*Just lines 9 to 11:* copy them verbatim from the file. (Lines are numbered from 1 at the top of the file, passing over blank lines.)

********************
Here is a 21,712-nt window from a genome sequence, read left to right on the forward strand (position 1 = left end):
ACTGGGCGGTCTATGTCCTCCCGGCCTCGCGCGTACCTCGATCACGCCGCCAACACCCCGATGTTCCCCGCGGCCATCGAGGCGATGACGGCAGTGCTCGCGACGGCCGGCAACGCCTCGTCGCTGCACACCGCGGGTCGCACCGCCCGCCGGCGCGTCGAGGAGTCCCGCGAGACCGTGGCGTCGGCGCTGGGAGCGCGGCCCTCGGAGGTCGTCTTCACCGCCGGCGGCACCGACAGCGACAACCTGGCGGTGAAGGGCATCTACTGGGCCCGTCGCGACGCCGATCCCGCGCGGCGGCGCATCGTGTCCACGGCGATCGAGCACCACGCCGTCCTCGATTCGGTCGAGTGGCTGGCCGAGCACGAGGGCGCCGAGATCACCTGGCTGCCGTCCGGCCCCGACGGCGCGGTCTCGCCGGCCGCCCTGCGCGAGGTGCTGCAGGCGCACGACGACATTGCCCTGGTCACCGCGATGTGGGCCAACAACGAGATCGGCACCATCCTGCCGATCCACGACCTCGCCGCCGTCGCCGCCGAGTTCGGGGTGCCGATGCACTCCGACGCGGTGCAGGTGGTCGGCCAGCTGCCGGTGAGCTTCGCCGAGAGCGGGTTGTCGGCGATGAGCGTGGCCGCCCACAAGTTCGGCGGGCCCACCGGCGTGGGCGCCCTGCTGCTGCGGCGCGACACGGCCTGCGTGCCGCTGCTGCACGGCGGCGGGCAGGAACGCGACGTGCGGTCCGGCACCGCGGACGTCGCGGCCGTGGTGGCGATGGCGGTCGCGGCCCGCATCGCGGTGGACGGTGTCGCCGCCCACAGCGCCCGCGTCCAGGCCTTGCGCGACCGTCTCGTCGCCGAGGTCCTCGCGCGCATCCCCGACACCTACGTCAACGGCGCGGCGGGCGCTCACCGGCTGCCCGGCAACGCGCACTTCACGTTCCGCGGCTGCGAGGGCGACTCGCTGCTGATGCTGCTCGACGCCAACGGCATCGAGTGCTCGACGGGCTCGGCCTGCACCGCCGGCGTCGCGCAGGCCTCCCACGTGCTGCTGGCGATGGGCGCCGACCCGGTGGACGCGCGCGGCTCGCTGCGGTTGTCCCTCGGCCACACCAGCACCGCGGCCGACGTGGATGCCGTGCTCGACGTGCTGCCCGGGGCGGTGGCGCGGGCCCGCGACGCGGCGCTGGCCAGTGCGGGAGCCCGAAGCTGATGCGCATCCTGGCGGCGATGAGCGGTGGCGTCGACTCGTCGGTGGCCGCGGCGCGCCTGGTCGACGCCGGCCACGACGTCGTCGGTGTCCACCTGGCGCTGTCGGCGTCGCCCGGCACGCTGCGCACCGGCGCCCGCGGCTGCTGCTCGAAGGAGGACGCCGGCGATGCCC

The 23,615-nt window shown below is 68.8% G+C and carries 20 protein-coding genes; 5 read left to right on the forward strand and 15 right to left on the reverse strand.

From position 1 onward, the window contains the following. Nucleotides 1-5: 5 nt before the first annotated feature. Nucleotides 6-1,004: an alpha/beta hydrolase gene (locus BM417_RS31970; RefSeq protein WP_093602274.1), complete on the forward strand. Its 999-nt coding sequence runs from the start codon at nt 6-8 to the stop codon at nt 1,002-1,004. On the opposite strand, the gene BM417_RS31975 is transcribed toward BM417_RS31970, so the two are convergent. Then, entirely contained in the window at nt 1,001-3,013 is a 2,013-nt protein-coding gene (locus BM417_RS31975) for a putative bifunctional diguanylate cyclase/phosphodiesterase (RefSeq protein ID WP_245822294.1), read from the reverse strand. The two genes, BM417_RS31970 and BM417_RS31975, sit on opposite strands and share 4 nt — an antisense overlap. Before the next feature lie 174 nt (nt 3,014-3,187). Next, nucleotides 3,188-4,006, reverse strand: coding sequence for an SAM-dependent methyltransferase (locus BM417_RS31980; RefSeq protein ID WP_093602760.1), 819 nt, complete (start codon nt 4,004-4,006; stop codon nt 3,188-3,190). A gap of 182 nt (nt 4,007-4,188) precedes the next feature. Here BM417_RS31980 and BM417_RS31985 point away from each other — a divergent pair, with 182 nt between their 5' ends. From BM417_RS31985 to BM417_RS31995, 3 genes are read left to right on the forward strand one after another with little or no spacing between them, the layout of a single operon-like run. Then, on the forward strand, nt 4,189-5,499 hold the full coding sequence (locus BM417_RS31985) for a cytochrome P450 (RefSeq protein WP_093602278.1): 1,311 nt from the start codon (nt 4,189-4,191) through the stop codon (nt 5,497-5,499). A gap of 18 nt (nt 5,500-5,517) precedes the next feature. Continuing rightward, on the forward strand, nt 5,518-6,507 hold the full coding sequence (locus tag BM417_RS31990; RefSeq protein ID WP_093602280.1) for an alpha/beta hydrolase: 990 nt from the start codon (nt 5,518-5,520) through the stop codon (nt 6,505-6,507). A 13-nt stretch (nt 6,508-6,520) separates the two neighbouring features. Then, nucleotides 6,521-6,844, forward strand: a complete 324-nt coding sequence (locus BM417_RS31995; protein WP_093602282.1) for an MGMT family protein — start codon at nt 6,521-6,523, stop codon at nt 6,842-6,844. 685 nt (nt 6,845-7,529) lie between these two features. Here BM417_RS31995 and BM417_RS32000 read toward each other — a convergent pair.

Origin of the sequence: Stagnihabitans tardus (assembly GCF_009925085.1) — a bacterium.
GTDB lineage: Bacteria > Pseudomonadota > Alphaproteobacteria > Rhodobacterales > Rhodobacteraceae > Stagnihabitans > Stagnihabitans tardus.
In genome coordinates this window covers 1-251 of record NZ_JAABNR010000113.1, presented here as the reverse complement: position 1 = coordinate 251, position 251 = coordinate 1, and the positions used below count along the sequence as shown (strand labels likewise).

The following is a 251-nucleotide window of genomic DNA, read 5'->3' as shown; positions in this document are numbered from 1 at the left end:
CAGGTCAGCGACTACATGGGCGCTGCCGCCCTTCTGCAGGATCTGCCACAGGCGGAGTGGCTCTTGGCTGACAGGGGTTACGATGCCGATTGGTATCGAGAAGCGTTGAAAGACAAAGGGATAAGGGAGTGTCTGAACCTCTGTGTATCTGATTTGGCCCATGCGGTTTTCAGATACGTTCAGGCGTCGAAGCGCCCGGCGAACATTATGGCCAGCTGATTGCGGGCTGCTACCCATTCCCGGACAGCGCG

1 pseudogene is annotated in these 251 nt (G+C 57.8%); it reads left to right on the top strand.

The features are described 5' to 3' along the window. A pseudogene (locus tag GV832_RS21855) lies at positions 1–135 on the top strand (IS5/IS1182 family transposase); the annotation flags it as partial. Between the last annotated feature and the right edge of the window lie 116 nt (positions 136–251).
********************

CAGGTCAGCGACTACATGGGCGCTGCCGCCCTTCTGCAGGATCTGCCACAGGCGGAGTGGCTCTTGGCTGACAGGGGTTACGATGCCGATTGGTATCGAGAAGCGTTGAAAGACAAAGGGATAAGGGAGTGTCTGAACCTCTGTGTATCTGATTTGGCCCATGCGGTTTTCAGATACGTTCAGGCGTCGAAGCGCCCGGCGAACATTATGGCCAGCTGATTGCGGGCTGCTACCCATTCCCGGACAGCGCG

1 pseudogene is annotated in these 251 nt (G+C 57.8%); it reads left to right on the top strand.

The features are described 5' to 3' along the window. A pseudogene (locus tag GV832_RS21855) lies at positions 1–135 on the top strand (IS5/IS1182 family transposase); the annotation flags it as partial. Between the last annotated feature and the right edge of the window lie 116 nt (positions 136–251).